ABBY Harrison is full of beans, often in bouts of laughter and loves her Australian rules football.
But the five-year-old has an undeveloped Corpus Callosum – the band of nerve fibres joining the two hemispheres of the brain – which means she is unable to walk or talk.
Her parents, Niki and Steve Harrison, are hoping to raise $50,000 to bring international specialists to Australia to educate other parents and professionals about the condition.
“It would have been vital if something like this was around when Abby was little . . . it would have made my journey a whole lot easier,” Mrs Harrison said.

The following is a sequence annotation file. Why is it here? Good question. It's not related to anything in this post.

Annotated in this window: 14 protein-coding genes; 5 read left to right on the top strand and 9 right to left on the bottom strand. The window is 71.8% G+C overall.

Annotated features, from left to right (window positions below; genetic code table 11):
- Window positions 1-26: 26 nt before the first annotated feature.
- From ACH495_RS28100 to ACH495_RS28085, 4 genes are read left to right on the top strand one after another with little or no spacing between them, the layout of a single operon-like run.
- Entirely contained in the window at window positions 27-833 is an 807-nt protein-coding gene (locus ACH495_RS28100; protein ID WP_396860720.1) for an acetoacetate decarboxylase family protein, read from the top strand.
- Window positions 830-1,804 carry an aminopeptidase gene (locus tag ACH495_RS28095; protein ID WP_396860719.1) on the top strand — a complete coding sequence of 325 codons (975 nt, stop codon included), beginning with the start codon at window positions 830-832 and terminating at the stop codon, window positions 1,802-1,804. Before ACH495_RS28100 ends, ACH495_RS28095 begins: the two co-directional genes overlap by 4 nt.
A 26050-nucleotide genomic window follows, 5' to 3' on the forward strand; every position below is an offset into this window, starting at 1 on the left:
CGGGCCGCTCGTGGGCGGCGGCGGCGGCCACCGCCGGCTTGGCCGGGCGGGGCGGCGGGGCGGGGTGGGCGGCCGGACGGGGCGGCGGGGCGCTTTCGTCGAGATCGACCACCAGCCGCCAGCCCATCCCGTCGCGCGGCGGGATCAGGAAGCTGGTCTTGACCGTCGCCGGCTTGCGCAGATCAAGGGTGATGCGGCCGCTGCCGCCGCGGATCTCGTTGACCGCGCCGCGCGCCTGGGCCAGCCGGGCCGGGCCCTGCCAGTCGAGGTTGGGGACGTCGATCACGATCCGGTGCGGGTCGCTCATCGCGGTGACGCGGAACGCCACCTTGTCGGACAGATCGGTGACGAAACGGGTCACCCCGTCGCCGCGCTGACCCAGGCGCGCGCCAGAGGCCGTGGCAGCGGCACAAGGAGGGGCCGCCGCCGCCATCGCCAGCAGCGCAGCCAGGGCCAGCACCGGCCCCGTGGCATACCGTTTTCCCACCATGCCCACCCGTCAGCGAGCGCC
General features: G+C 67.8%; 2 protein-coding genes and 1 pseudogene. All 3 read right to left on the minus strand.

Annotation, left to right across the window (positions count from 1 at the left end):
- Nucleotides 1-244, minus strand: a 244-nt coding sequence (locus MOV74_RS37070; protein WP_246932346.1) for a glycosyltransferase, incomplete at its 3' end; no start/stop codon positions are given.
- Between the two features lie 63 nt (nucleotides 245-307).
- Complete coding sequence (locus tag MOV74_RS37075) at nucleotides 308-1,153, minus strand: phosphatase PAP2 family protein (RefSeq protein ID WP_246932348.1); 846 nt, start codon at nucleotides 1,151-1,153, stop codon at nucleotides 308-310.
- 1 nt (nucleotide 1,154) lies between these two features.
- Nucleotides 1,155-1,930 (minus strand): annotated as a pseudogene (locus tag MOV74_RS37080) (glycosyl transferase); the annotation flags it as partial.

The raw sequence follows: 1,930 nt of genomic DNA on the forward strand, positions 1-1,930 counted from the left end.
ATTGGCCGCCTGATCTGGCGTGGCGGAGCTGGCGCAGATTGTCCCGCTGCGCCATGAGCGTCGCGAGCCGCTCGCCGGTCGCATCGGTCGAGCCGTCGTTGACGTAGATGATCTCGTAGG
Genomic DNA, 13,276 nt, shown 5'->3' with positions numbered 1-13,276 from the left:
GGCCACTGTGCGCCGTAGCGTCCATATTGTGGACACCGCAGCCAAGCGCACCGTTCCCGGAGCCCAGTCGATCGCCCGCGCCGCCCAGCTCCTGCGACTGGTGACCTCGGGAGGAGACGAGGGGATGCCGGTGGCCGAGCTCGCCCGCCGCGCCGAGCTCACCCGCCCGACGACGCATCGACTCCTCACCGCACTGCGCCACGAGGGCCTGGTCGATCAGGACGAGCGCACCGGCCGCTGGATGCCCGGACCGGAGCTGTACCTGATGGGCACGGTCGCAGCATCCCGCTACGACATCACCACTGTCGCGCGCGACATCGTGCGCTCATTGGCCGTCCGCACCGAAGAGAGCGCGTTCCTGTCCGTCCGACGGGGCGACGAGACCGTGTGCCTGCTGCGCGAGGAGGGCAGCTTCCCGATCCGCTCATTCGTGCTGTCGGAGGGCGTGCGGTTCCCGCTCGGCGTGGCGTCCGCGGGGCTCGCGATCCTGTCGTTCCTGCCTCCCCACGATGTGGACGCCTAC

“I hope parents will feel a sense of belonging, knowledge and the opportunity to speak with other families.”
Mrs Harrison, who is a partner in a Narre Warren real estate agency, is a founder of the AusDocc organisation (Australian Disorders of the Corpus Callosum), which helps parents of children with Abby’s condition.
“It was an awful time for us – two doctors and three social workers told us to prepare to say goodbye to her,” she said.
“A couple of mums and I didn’t want another parent to go through what we went through alone, so that’s why we started AusDocc.”